While the fight for the season’s main prize was playing out around the fringes, the fight for the race win was a different story. Herta came into the day looking to prove a point after dominating the early part of the weekend only to mess up qualifying and line up 14th, but it quickly became apparent that his faith in the pace of the No. 26 Andretti Autosport Honda was well-founded. He ran a different tire strategy to most of the other frontrunners, and made stellar use of the softer red tires in the early and middle phases of the race to carve through traffic and establish himself towards the front of the field. That left him needing to run the final stint on the harder compound while everyone around him was on the reds, however it seemed to make little difference. The gap to second-placed Newgarden was more than 11s before a caution closed everyone up for a restart on lap 66, and when the green flag waved, Herta was gone. Newgarden, running slightly more downforce, was able to keep the No. 26 in sight, and even got close enough around the fountain to flirt with the idea of possibly trying something, only to lose touch again as soon as the corner opened back out onto a straight.

“This feels amazing,” Herta said. “Great car, great team, and this has been on the bucket list for so long. So happy. What a way to cap off the year. We had a great car: reds or blacks (alternate or primary tire compounds), we seemed to have the pace. I can’t believe it. Just lost for words.”

Newgarden felt the cards could have fallen differently had the yellows not landed as they did.

“The yellow didn’t work for us,” he said. Colton did a great job so congrats to him, he was on the right tire and the right fuel. If there were no yellows I think we would have been OK, but that’s the way it goes; sometimes it doesn’t go your way. We fought hard, but just came up a little short this year. Couple of things go different, it could have been a different outcome for us. We just came up short. It’s incredibly disappointing. Just have to start over again next year.”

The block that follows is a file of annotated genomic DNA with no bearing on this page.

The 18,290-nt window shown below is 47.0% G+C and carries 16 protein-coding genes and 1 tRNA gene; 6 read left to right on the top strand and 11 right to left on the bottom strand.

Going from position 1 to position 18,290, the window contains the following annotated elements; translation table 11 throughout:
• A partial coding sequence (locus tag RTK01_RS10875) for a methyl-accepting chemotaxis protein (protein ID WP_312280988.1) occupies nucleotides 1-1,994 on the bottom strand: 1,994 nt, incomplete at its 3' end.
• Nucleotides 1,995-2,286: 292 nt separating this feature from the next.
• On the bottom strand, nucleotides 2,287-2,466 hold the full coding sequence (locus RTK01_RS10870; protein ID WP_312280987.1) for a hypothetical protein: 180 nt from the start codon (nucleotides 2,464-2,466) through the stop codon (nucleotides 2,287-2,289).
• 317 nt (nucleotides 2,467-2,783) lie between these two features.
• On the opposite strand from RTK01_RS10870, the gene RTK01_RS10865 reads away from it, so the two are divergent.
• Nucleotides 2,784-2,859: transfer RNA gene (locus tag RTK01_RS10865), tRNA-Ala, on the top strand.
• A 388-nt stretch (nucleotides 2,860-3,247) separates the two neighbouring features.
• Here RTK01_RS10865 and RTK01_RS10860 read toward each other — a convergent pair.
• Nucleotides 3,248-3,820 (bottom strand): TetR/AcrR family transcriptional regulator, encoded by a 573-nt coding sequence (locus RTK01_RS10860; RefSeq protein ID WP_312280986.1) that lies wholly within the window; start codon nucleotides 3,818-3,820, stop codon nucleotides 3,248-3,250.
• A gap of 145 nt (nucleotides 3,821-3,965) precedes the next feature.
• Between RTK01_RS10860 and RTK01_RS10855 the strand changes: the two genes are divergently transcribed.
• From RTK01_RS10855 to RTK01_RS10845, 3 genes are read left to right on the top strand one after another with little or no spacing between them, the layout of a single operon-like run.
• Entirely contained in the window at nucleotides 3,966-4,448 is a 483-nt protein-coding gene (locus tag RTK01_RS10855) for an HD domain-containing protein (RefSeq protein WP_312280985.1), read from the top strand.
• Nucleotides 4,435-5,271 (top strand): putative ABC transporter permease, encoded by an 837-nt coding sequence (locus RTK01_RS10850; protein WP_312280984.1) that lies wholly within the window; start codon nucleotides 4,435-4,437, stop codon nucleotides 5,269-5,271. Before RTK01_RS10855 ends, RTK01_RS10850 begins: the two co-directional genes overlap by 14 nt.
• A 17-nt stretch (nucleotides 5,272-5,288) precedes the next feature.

Romain Grosjean made an aggressive push for Rookie of the Year honors with a flamboyant run through the first two-thirds of the race, but his day came undone when he clipped the wall at Turn 8 and did just enough damage to put himself out of the race. Instead, the ROY prize landed in the arms of Penske’s Scott McLaughlin, who finished 11th.

Elsewhere, Sebastien Bourdais did well to climb back to eighth after being hit by another car and stalling at the start, while Jones recovered from his indiscretion and consequent drive-through to finish 12th.

In addition to the cautions for the Jones/O’Ward clash and the later retrieval of O’Ward’s damaged car, Marcus Ericsson prompted a yellow when he attempted to go side-by-side with Alexander Rossi at Turn 10 and ran out of road on the exit, burying the No. 8 Ganassi car in the tires. Much later, a scrap between Conor Daly and Oliver Askew ended with Daly in the runoff and Askew in the wall, triggering a caution that set up the final restart of the race.